Despite a growing number of attacks launched against charter schools, school accountability and even against BESE, from the usual suspects like the Louisiana School Board Association, the Louisiana Superintendents Association and teacher union organizations, the general strategy seemed to be to outwork us.
They did not succeed.
One of the most outspoken critics was state Representative John Bel Edwards of Amite. Whether driven by his campaign to become Louisiana’s next governor or just simply a political philosophy that supports traditional districts as monopolies over public education, Rep. Edwards was the champion for school boards and teacher unions, supporting numerous bills that LAPCS considered anti-charter.
Edwards’s premiere education bill of the session, HB 703 would have stripped the appeals process for charter school applicants located in districts with an A, B, or C letter grade.
Despite the Louisiana Department of Education’s data that shows there are 269 D and F schools in A-, B-, and C-rated districts, serving over 117, 000 students, Edwards continued to ignore the facts and advocate for the right of a district to disregard parental demand and take away a charter applicant’s right to appeal to BESE.
While the bill was resoundingly defeated in the Senate Education Committee, Rep. Edwards didn’t relent and, in the final hours of the session, tried to amend another bill from the floor.
With fierce questioning from Reps. Steve Carter, of Baton Rouge; Nancy Landry, of Lafayette; and Julie Stokes, of Kenner, choice for families won!
In fact, it was the vocal support of many parents, educators, advocates and legislators from around the state that defeated most of the anti-charter bills while still in committee or transformed them into study resolutions. The bills varied in purpose, but, ultimately, each was aimed at limiting families’ educational options by either reducing charter autonomy, cutting charter school funding or restricting charter school expansion.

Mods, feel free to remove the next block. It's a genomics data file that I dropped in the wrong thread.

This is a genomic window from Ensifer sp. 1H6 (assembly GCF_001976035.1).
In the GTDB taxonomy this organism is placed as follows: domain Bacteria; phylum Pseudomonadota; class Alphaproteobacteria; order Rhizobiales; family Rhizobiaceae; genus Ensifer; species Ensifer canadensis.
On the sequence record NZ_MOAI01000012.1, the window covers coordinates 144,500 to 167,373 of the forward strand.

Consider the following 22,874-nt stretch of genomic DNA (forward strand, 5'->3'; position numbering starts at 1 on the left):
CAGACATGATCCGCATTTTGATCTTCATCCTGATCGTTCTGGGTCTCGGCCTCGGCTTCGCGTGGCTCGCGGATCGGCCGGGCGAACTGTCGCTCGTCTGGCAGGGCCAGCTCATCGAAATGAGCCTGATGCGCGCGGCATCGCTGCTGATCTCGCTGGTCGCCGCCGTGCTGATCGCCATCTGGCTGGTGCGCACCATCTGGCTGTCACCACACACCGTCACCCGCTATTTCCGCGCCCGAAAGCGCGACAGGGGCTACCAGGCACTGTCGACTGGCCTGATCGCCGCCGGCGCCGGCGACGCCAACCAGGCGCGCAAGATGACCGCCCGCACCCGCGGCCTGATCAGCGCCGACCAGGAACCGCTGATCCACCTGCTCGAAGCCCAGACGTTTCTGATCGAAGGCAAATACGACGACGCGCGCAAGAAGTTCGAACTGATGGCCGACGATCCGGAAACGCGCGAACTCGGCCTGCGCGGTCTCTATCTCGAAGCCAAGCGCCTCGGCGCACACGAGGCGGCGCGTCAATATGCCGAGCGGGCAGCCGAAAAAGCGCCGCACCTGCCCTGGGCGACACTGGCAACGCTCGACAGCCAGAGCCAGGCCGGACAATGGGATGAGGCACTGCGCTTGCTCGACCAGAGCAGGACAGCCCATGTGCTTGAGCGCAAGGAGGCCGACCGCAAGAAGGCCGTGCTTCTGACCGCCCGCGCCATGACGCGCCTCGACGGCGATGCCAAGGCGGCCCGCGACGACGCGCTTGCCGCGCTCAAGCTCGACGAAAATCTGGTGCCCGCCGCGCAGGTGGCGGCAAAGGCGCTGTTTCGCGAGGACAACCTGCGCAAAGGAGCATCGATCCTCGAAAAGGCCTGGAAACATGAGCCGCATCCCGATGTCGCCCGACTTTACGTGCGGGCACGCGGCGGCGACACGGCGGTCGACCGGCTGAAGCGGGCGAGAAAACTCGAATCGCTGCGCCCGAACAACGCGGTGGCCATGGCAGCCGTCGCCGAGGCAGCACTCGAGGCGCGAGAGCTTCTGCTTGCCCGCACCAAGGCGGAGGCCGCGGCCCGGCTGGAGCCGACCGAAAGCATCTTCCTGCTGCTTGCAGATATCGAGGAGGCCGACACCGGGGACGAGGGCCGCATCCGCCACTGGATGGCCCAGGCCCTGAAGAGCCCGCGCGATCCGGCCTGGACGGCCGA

Our membership is thrilled so many legislators remained committed to efforts to improve education in our state and voted to push forward.
But there is work yet to be done.
I have been around more legislative sessions than I care to remember, but I’ve never seen such a relentless and, at times, completely misleading debate as there was around Common Core and other education reform issues.
From crying parents to personal threats made against BESE members, Superintendent John White and education reform advocates; from conspiracy theories about the federal government to people shouting in committee at one another, the debate was over the top.
Despite being under colossal political pressure, the Louisiana Legislature stood strong for high educational standards and meaningful assessments – something that some other state legislatures have not being willing or able to do.
Regrettably, even with a strong message from the legislature, it remains unclear if Gov. Bobby Jindal will take further action that would halt implementation of Common Core. While we appreciate Gov. Jindal’s efforts to empower decision-making as close to students as possible, we adamantly disagree with his position that CCSS/PARCC is an effort to take over school curriculums, nor do we have the faith he seems to have in local districts to individually set high standards and create assessments for their schools.
Future legislative sessions will not get any easier on education issues, though one would think strong academic results, combined with innovative ideas in finance and governance from our charter movement, would reduce opponents.
Instead, education reform successes have pushed those who defend the status quo into a corner, and they are swinging like mad to get out.
Muhammad Ali once said, “It’s the repetition of affirmations that leads to belief. And once that belief becomes a deep conviction, things begin to happen.”
To reformers: Keep making it happen.
Caroline Roemer Shirley is founder and director of The Louisiana Association of Public Charter Schools.
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